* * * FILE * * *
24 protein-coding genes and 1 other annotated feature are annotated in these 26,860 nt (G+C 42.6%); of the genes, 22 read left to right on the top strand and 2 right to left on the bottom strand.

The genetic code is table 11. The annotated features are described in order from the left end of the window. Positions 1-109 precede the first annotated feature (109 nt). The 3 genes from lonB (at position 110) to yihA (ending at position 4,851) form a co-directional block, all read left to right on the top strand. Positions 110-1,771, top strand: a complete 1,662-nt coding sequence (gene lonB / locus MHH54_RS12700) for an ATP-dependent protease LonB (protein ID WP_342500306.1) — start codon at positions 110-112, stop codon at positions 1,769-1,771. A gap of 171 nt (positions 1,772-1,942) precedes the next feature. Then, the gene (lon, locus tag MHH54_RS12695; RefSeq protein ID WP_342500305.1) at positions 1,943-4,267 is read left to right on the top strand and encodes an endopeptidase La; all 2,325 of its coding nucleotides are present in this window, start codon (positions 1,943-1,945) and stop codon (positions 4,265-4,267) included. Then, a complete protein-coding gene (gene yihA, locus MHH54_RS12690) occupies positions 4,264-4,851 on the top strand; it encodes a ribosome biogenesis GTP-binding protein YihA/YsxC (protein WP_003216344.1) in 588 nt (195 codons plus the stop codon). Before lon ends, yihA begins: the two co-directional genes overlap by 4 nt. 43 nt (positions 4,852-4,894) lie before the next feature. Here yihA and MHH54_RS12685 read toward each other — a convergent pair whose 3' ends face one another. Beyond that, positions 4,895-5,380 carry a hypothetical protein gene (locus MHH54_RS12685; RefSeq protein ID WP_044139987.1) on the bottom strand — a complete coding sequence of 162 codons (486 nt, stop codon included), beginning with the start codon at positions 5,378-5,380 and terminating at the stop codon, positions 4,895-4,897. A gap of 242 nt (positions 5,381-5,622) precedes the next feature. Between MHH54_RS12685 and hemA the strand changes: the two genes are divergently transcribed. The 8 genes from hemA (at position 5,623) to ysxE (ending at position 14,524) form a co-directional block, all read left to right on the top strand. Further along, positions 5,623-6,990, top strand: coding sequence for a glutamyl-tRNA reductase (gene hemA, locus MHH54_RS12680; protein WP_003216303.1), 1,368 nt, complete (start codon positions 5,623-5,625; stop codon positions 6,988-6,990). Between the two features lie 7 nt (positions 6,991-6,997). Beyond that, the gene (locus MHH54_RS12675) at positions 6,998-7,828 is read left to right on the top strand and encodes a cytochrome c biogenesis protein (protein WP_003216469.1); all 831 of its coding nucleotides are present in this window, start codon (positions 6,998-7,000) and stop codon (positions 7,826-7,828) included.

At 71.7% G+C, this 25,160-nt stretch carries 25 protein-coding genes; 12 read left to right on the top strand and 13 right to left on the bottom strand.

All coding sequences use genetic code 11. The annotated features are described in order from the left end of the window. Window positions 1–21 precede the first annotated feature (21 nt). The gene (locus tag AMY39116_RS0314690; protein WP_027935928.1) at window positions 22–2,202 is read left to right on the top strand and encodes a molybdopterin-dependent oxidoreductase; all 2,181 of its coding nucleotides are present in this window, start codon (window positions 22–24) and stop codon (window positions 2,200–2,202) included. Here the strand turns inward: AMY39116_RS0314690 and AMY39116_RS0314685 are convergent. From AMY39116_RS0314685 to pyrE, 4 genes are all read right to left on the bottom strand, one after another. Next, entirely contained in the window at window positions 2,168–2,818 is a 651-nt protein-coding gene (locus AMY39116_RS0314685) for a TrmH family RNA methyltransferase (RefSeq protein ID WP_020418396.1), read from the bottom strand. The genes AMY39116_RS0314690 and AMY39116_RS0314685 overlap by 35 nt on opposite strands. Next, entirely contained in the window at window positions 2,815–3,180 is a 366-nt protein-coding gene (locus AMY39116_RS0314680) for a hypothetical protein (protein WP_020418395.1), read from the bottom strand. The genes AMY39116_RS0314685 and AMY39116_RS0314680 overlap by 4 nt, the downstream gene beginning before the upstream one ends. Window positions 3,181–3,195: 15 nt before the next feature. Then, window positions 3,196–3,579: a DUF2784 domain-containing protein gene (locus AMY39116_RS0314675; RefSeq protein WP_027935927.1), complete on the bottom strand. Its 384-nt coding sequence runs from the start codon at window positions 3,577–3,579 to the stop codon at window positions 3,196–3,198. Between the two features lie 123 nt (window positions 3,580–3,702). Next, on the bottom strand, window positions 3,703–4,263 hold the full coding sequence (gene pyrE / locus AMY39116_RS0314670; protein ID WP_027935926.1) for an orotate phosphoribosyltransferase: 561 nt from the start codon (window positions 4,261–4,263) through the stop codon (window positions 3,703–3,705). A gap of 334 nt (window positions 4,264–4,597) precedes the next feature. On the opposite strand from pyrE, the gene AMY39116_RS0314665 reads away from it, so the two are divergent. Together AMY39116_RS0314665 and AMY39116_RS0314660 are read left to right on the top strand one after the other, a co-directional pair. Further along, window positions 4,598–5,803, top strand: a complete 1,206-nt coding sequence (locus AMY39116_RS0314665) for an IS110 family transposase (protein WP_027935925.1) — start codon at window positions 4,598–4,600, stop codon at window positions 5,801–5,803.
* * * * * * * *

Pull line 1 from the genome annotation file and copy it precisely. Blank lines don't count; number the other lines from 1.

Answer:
24 protein-coding genes and 1 other annotated feature are annotated in these 26,860 nt (G+C 42.6%); of the genes, 22 read left to right on the top strand and 2 right to left on the bottom strand.